Keira Knightley was “incredibly pregnant” the first time she read writer-director Camille Griffin’s script for the comedic holiday horror-drama “Silent Night,” and recalls finding the unusual tale of a Christmas Eve gathering the night of a coming apocalypse “absolutely, hysterically funny.”
She read it again months later — sleep deprived and with her six-week-old daughter in tow — and still found it hilarious.
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But by the time production started, her daughter was five months old. Suddenly, the parental strife and absurdist life-or-death decisions peppering the script took on a very different light.
“I was like, this is not funny! What the fuck was I on? This is the opposite of funny!” she squeals in bafflement.
As a new parent herself, the questions the film poses about the lengths one is willing to go to to protect one’s children took on a new, unshakeable weight.
In “Silent Night,” Knightley’s character Nell and her husband Simon (Matthew Goode) host a group of old college friends for an intimate Christmas gathering that begins jolly, but veers somber as it becomes clear that the party has been called to celebrate their last night on earth. Toxic clouds of poison are sweeping the world, bringing gruesome deaths to all those who encounter them, and the families must choose how to face the onslaught.
The backstory is never fully explained, but that’s alright: What’s really being explored here isn’t the horror of some sci-fi scourge, but that of what Knightley terms the “maternal catastrophe” — the birth, along with one’s child, of a terrible knowledge of everything that could go wrong and harm them.
“The maternal experience is deeply under-explored on screen, and particularly that side of maternity where you bring life into the world, but at exactly the same time you bring a fear into the world that is almost overpowering,” said Knightley.
“This real knowledge of every disaster that could strike you and your family becomes incredibly real as soon as you become a mother. Maternity is constant struggle and sacrifice, and a constant battle of how much of yourself you’re still allowed and how much of yourself you have to destroy for your child. To me, the film explores that.”
For two decades, Griffin fought to try and make a film about “the dysfunction of the middle classes” — a necessary counterpoint, she felt, to an industry mired either in period dramas about the posh or stories of the working class, with not much in between.
The idea to move on from that dream to “Silent Night” came from her experience on the set of Taika Waititi’s “Jojo Rabbit” with her son, Roman Griffin Davis, the scene-stealing young star of both pics. Watching Waititi at work, she developed a keen appreciation for his ability to use comedy to address difficult subjects.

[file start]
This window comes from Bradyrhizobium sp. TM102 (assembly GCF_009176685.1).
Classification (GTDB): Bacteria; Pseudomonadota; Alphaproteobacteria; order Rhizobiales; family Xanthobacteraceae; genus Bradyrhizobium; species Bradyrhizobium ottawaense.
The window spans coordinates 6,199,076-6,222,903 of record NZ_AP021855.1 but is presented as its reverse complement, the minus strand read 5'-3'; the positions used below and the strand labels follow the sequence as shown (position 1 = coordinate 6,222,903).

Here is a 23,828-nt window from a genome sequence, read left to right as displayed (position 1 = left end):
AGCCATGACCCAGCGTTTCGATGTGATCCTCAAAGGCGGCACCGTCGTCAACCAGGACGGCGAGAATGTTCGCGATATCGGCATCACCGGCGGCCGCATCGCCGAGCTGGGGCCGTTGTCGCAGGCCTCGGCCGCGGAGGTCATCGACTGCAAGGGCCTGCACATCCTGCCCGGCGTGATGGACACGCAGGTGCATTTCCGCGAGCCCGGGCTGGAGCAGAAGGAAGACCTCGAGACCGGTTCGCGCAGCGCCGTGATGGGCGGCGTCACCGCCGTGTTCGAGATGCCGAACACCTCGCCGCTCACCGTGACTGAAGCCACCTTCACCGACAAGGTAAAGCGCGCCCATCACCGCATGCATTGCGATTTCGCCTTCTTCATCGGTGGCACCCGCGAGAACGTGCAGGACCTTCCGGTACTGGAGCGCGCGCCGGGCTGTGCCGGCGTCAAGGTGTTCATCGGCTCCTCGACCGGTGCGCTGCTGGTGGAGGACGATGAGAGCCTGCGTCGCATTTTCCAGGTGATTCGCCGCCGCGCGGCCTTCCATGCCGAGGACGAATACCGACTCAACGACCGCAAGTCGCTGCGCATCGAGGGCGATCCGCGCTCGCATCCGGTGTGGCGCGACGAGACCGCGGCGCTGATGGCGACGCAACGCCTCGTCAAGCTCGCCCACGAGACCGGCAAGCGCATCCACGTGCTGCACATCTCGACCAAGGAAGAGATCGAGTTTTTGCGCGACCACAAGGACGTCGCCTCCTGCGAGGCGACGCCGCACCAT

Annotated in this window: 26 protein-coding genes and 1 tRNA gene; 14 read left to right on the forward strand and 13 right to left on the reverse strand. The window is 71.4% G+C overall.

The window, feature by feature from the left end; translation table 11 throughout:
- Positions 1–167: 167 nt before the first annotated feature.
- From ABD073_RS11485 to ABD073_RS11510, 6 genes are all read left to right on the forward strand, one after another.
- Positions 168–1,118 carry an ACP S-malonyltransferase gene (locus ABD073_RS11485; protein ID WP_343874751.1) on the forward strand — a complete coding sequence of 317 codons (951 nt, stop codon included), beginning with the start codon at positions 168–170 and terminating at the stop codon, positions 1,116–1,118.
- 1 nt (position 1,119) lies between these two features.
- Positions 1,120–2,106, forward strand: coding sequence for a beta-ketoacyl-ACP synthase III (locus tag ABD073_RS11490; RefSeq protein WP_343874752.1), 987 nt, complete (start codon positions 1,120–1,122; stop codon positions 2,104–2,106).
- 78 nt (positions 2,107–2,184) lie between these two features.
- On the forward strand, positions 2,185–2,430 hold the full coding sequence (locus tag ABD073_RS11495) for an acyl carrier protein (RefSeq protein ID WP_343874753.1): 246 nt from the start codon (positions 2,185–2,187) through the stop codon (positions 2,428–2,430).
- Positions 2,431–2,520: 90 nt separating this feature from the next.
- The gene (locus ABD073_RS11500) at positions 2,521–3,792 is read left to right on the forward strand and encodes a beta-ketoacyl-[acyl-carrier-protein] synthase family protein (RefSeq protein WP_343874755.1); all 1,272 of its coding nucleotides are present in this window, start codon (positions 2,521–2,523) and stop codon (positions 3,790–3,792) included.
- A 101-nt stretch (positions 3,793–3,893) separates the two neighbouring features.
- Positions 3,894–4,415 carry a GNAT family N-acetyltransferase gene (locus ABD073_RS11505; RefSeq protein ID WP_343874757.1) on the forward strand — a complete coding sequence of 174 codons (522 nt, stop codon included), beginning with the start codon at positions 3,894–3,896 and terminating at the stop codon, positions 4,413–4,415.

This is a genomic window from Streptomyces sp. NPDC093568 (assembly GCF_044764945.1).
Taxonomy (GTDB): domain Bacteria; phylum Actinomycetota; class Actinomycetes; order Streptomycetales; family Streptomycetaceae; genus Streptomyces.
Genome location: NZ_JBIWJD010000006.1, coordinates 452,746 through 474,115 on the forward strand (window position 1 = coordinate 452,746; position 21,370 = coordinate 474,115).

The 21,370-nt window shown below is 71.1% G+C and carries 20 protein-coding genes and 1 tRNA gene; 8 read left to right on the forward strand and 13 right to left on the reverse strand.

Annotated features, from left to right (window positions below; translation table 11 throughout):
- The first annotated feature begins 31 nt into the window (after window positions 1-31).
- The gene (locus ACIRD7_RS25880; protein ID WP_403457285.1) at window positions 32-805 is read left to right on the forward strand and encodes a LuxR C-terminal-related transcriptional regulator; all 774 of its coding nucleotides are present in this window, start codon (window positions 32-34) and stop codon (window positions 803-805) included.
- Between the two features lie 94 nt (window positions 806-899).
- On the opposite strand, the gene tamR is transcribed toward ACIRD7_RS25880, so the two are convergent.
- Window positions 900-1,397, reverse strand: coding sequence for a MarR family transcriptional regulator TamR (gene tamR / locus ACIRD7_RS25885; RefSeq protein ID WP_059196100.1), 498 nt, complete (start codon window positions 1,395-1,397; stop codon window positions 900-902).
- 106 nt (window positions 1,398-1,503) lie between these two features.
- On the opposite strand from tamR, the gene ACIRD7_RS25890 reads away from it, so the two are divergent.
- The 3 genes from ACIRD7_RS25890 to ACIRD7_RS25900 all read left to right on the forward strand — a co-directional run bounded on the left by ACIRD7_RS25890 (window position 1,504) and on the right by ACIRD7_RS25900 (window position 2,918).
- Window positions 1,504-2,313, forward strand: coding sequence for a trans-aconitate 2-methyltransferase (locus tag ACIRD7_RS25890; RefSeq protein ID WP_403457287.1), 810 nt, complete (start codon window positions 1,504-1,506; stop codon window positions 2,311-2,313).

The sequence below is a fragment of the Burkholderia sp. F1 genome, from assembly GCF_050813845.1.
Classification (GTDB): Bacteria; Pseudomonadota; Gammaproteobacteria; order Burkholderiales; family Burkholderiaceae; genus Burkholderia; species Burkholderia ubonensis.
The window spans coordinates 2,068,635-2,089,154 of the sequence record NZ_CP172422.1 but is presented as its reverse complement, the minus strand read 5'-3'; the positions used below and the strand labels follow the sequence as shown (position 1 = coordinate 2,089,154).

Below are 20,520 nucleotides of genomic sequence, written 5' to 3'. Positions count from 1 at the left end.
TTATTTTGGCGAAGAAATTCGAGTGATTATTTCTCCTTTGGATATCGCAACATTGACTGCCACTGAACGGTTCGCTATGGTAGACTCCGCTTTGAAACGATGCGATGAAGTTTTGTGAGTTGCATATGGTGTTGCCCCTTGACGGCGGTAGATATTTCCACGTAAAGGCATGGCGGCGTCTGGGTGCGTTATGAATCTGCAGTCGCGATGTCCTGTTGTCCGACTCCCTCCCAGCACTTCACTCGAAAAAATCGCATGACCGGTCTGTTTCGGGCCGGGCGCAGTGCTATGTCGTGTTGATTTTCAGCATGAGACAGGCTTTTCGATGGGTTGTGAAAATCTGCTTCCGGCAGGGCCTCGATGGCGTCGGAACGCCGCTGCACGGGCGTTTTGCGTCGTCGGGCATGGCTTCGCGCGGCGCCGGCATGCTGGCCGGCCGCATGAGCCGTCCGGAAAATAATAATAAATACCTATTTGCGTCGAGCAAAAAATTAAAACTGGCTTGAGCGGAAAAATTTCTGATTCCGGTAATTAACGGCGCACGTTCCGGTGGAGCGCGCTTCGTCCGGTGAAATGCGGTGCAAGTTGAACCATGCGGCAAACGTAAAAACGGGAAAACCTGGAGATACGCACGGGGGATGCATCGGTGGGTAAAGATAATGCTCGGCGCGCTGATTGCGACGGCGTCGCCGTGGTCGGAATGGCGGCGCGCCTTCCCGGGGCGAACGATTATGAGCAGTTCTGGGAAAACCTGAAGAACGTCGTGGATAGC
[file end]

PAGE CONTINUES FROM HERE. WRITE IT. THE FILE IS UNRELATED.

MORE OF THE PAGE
“A lightbulb went on that was extraordinarily powerful to experience. I thought: ‘Wow, I can talk about anything if it’s funny,’” she explains. “So I decided that I would make a movie about how painful it is to be responsible for children when there’s so much you can’t protect them from.”
Griffin’s own three children, Roman, Hardy and Gilby Griffin Davis, play Nell’s three young boys, adding a layer of unscripted familial chaos, camaraderie and verisimilitude to the picture.
It was a practical choice to save on budget, but also what felt like a necessary one.
“The children were going to have to go on quite a challenging journey with the subject matter and material that was potentially traumatizing. I had to cast my own children because I didn’t want to do it to another person’s child — I knew that my children would be safe and it wouldn’t traumatize or hurt them,” she said.
The on-set and on-screen presence of their real-life chaotic, foul-mouthed, ebullient family dynamics — the “dysfunction and the love,” as Knightley calls it — gave her the space to carve out a maternal character that skirts stereotypes, a role Griffin says she feels the British star couldn’t have mined the depths of without her own recent maternal experiences.
“You very often view mothers as almost a kind of angel in the room, always self-sacrificing, always loving. On film, they’re these silent creatures that just kind of disappear,” Knightley said. “What I loved about this film is you feel their rage, you feel their sexuality, you feel their desperation to probably take drugs and get fucked, but also you feel their knowledge that at the end of the day, even in death, still what they’re thinking about above all is their kids.”
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